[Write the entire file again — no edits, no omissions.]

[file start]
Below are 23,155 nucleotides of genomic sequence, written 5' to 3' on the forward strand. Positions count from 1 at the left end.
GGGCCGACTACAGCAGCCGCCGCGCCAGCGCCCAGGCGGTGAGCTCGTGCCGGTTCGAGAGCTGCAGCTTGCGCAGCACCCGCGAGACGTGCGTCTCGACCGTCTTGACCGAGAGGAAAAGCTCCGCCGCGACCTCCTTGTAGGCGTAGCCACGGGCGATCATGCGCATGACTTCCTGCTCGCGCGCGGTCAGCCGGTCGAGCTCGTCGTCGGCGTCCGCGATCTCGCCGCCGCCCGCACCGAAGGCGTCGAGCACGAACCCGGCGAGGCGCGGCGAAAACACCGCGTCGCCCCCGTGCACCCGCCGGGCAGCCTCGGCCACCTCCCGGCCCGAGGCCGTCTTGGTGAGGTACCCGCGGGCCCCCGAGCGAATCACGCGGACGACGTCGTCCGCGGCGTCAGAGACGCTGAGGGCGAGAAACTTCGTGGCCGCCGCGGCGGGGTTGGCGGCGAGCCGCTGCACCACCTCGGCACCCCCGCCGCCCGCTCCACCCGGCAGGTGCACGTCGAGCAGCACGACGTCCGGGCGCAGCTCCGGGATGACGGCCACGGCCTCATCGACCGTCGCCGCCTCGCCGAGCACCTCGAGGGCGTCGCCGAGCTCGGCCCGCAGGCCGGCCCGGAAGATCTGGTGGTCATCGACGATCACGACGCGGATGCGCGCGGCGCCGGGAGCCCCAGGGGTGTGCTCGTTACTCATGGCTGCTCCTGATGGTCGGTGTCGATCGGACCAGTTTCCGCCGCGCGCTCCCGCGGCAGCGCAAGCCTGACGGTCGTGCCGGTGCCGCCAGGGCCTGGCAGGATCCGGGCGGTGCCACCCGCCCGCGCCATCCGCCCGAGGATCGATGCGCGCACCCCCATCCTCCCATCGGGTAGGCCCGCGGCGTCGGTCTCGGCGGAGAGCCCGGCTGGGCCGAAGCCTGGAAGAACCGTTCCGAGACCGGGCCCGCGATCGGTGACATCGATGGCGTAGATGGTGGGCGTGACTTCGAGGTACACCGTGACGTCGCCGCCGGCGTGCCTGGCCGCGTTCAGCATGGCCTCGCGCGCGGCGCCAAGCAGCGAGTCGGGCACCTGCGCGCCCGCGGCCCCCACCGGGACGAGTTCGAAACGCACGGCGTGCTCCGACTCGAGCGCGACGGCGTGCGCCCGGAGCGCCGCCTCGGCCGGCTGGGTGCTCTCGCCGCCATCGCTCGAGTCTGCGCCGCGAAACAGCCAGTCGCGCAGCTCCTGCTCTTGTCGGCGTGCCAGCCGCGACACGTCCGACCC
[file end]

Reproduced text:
Below are 23,155 nucleotides of genomic sequence, written 5' to 3' on the forward strand. Positions count from 1 at the left end.
GGGCCGACTACAGCAGCCGCCGCGCCAGCGCCCAGGCGGTGAGCTCGTGCCGGTTCGAGAGCTGCAGCTTGCGCAGCACCCGCGAGACGTGCGTCTCGACCGTCTTGACCGAGAGGAAAAGCTCCGCCGCGACCTCCTTGTAGGCGTAGCCACGGGCGATCATGCGCATGACTTCCTGCTCGCGCGCGGTCAGCCGGTCGAGCTCGTCGTCGGCGTCCGCGATCTCGCCGCCGCCCGCACCGAAGGCGTCGAGCACGAACCCGGCGAGGCGCGGCGAAAACACCGCGTCGCCCCCGTGCACCCGCCGGGCAGCCTCGGCCACCTCCCGGCCCGAGGCCGTCTTGGTGAGGTACCCGCGGGCCCCCGAGCGAATCACGCGGACGACGTCGTCCGCGGCGTCAGAGACGCTGAGGGCGAGAAACTTCGTGGCCGCCGCGGCGGGGTTGGCGGCGAGCCGCTGCACCACCTCGGCACCCCCGCCGCCCGCTCCACCCGGCAGGTGCACGTCGAGCAGCACGACGTCCGGGCGCAGCTCCGGGATGACGGCCACGGCCTCATCGACCGTCGCCGCCTCGCCGAGCACCTCGAGGGCGTCGCCGAGCTCGGCCCGCAGGCCGGCCCGGAAGATCTGGTGGTCATCGACGATCACGACGCGGATGCGCGCGGCGCCGGGAGCCCCAGGGGTGTGCTCGTTACTCATGGCTGCTCCTGATGGTCGGTGTCGATCGGACCAGTTTCCGCCGCGCGCTCCCGCGGCAGCGCAAGCCTGACGGTCGTGCCGGTGCCGCCAGGGCCTGGCAGGATCCGGGCGGTGCCACCCGCCCGCGCCATCCGCCCGAGGATCGATGCGCGCACCCCCATCCTCCCATCGGGTAGGCCCGCGGCGTCGGTCTCGGCGGAGAGCCCGGCTGGGCCGAAGCCTGGAAGAACCGTTCCGAGACCGGGCCCGCGATCGGTGACATCGATGGCGTAGATGGTGGGCGTGACTTCGAGGTACACCGTGACGTCGCCGCCGGCGTGCCTGGCCGCGTTCAGCATGGCCTCGCGCGCGGCGCCAAGCAGCGAGTCGGGCACCTGCGCGCCCGCGGCCCCCACCGGGACGAGTTCGAAACGCACGGCGTGCTCCGACTCGAGCGCGACGGCGTGCGCCCGGAGCGCCGCCTCGGCCGGCTGGGTGCTCTCGCCGCCATCGCTCGAGTCTGCGCCGCGAAACAGCCAGTCGCGCAGCTCCTGCTCTTGTCGGCGTGCCAGCCGCGACACGTCCGACCC